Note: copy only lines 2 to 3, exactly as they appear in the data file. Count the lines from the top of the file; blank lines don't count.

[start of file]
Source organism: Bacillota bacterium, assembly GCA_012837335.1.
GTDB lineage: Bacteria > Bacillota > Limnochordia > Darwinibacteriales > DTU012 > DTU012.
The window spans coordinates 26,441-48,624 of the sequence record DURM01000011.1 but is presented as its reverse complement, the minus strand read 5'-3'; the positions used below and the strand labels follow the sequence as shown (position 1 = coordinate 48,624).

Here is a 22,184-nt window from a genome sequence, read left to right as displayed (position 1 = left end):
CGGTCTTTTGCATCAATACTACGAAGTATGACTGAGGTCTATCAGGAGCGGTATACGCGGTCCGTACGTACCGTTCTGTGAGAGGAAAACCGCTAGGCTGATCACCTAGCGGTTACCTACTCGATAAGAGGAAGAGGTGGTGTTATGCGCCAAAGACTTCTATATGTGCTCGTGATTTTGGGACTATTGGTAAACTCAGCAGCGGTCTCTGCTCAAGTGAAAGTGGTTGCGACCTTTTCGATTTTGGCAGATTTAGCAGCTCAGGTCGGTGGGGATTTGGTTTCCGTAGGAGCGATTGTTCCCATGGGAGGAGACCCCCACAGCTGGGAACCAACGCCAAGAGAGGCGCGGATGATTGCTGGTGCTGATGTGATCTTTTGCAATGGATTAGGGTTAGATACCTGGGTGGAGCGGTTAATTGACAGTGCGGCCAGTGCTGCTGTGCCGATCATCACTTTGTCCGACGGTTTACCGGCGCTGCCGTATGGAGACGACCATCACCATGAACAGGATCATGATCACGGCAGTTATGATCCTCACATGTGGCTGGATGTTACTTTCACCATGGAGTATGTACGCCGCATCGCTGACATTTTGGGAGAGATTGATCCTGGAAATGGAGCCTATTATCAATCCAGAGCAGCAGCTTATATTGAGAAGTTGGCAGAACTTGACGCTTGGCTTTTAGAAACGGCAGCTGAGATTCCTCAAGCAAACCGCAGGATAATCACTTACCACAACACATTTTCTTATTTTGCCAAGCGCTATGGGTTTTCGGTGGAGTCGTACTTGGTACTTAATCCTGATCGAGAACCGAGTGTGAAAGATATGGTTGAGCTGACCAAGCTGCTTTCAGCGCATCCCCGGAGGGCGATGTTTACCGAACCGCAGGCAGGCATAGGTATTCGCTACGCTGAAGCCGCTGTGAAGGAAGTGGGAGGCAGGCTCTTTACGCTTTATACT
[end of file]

GTDB lineage: Bacteria > Bacillota > Limnochordia > Darwinibacteriales > DTU012 > DTU012.
The window spans coordinates 26,441-48,624 of the sequence record DURM01000011.1 but is presented as its reverse complement, the minus strand read 5'-3'; the positions used below and the strand labels follow the sequence as shown (position 1 = coordinate 48,624).